Several sources noted that the technological development of crewless ships, while impressive, seems to be a solution in search of a problem. There is no known need in the market; no shippers, operators, owners or mariners advocate that crewless ships will solve their problems.

Kinsey takes umbrage at the suggestion that promotional material on crewless vessels cherry picks his company’s data, which found 75 percent to 90 percent of marine losses are caused by human error.


“Removing the humans from the vessels does not eliminate the human error. It just moves the human error from the helm to the coder. The reports on development by the companies with a vested interest [in crewless vessels] tend to read a lot like advertisements. The pressure for this is not coming from the end users.”

To be sure, Kinsey is a proponent of automation and technology when applied prudently, believing automation can make strides in areas of the supply chains. Much of the talk about automation is trying to bury the serious shortage of qualified crews. It also overshadows the very real potential for blockchain technology to overhaul the backend of marine insurance.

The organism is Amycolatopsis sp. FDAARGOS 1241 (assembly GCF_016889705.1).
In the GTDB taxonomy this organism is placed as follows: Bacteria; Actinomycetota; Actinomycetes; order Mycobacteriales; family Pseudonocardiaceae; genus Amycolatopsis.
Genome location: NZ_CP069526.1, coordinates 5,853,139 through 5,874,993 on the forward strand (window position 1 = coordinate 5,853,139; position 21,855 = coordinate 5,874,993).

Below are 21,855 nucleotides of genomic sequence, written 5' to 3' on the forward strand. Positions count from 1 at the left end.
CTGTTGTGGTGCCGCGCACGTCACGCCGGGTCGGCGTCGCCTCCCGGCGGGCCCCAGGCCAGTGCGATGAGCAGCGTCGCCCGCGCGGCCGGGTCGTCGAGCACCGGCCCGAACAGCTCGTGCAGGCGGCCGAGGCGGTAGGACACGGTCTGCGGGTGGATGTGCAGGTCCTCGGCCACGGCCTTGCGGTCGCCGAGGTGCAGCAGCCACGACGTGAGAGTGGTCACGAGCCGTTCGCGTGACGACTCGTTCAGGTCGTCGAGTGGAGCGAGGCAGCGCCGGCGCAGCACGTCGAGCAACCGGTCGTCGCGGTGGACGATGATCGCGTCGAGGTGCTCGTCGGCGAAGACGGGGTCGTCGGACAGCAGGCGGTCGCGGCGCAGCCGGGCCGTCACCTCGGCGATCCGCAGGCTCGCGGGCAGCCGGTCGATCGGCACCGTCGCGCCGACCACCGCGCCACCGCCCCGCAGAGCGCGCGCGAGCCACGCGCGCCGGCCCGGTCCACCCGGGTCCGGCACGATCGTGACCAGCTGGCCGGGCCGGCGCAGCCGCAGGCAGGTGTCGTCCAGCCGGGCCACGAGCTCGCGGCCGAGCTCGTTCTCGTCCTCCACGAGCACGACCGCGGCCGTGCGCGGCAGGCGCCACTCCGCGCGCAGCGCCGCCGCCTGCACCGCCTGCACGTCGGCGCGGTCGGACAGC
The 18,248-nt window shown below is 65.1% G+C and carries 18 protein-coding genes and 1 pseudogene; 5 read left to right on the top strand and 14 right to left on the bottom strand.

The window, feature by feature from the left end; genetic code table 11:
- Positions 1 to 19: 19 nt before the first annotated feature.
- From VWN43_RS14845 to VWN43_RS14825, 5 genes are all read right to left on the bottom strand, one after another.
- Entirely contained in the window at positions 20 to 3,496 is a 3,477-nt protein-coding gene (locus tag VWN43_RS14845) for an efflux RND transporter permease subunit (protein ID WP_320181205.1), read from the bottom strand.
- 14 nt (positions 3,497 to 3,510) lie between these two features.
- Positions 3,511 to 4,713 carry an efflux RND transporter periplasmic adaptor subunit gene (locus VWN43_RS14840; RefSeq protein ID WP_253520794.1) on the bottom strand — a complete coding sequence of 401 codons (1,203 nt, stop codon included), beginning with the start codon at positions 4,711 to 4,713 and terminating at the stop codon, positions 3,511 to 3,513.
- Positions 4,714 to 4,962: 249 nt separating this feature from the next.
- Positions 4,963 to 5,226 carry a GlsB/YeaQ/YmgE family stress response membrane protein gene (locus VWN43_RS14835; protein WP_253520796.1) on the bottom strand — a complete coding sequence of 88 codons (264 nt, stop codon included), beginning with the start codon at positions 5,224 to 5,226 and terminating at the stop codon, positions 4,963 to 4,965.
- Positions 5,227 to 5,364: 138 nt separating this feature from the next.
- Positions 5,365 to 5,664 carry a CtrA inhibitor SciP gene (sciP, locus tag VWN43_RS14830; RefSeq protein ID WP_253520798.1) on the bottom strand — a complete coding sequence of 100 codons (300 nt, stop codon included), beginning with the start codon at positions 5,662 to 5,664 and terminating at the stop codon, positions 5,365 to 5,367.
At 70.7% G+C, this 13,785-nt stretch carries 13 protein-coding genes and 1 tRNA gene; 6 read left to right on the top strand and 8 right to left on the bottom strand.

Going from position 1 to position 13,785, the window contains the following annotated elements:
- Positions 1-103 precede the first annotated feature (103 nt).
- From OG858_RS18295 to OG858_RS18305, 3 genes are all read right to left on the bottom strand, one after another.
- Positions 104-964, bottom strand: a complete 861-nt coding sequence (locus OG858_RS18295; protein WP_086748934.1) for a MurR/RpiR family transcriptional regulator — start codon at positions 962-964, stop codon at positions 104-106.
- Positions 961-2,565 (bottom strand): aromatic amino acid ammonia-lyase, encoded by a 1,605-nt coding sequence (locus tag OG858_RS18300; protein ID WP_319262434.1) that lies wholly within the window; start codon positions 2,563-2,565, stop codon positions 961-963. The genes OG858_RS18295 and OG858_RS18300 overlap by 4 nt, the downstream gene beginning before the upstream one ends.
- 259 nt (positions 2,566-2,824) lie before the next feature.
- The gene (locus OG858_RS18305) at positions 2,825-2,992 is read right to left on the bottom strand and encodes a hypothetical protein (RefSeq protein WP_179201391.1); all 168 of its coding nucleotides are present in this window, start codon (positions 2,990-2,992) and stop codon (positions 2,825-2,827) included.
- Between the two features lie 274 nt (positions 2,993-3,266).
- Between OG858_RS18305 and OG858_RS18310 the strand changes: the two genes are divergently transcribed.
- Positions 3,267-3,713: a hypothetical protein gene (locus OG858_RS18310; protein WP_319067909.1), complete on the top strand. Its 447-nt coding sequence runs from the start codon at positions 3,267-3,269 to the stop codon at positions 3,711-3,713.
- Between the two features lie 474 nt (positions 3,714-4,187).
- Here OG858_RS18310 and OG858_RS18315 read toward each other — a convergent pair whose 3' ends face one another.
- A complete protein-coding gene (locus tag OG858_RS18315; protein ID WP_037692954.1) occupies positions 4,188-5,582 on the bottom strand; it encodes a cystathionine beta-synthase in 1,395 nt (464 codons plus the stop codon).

As a marine surveyor, Kinsey said he can go down to the wharf, inspect cranes, vessels and securements, and supervise loading and unloading — but he can’t inspect computer code or cyber security.

New Times, New Risks

In all fairness, insurance language has changed since the 17th century, especially as technology races ahead in the 21st.

“If you read any hull form, it’s practically Shakespearean,” said Stephen J. Harris, senior vice president of marine protection UK, Marsh. “The language is no longer fit for purpose. Our concern specifically to this topic is that the antiquated language talks about crew being on board. If they are not on board, do they still legally count as crew?”

Harris further questioned, “Under hull insurance, and provided that the ship owner has acted diligently, cover is extended to negligence of the master or crew. Does that still apply if the captain is not on board but sitting at a desk in an office?”

Andrew Kinsey, senior marine risk consultant, Allianz Global Corporate & Specialty